Aerostats Could Make Heavy Cargo Fly
Worldwide Aeros’s Aeroscraft cargo-carrying airship could change the way transport logistics have traditionally been done with airplanes, trains, ships, trucks and other vehicles. According to Worldwide Aeros (Hall 6 B30) CEO and chief engineer Igor Pasternak, two versions of the Aeroscraft will be available, one offering a 66-ton payload and a larger version with a 250-ton payload. The U.S Department of Defense (DOD) has invested more than $60 million in the Aeroscraft airship over the past seven years. The company will build an initial fleet of 24 airships, the majority of which will be higher-capacity models. The first vehicle will be operational in about three years, with all 24 airships in service by 2021, he said.
Pasternak, who has been involved for the past 20 years in airship design and manufacturing, including many FAA-certified products, said the Aeroscraft “rigid variable buoyancy air vehicle” will be a game changer, despite the challenges involved in designing and manufacturing a modern airship. What makes the Aeroscraft different from other airships is its ability to take off and land vertically without external ballast exchange. “The Aeroscraft is able to compress inert helium for in-flight ballasting using a patent-pending control of static heaviness (COSH) buoyancy management system,” according to the company. The ability to control ballasting dynamically makes flying the Aeroscraft simpler, with no need for additional ground infrastructure such as runways or airports and no need for ground crew support. And payloads can be unloaded without having to reballast.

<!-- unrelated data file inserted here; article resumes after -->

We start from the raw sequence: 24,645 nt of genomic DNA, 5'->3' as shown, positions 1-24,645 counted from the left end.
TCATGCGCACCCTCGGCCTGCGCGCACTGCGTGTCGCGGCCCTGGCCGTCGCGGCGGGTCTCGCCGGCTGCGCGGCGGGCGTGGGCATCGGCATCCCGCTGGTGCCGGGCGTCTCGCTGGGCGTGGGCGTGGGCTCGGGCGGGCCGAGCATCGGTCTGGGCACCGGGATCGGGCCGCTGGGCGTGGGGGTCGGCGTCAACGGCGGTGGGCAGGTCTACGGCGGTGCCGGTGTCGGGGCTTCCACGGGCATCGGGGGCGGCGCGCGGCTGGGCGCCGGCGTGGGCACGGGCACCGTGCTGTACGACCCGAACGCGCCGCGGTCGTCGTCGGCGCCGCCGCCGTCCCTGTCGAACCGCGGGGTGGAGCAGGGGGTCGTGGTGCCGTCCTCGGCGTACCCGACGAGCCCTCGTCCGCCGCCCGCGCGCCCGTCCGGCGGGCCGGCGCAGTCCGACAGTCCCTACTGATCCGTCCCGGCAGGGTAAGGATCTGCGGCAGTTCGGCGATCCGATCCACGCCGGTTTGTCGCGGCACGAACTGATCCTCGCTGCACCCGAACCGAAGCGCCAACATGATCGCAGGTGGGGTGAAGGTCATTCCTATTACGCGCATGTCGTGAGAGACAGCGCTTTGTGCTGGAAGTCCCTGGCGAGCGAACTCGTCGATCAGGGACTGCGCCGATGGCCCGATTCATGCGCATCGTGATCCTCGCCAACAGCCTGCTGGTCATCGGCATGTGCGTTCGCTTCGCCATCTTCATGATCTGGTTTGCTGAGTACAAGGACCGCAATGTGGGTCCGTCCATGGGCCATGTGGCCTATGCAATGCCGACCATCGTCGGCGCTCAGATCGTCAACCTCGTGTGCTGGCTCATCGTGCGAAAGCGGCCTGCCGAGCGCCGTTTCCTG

“The uniqueness is that its limit is the weight of the payload, not volume,” said Pasternak. The Aeroscraft ML866 is 120 feet high, 177 feet wide and 555 feet long, and with a 3,100-nm range, it can cruise at up to 100 knots. Cargo is carried inside a bay. In the ML866, which has a 66-ton payload, the bay measures 220 by 40 by 30 feet. The much larger 250-ton-payload ML868 has a bay that is 380 by 61 by 45 feet. First float of the ML866 took place in January at Worldwide Aeros’s facility in Montebello, California.
Civil applications for the Aeroscraft are many, from using the airship to carry large blades of wind turbines to remote areas, transporting materials to build roads, offshore oil rigs and powerplants, disaster management logistics and moving other large loads such as aircraft without disassembly.
With the U.S. DOD Mobility Command one of the biggest users of fuel, there is an increasing need to manage the cost of transport logistics. The cargo-carrying Aeroscraft will reduce the cost of transportation fuel by one-third, Worldwide Aeros claims. “Billions of dollars worth of equipment were left in the desert in the past and never brought back [because of logistics issues],” said Pasternak, and he intends that his Aeroscraft will change all that.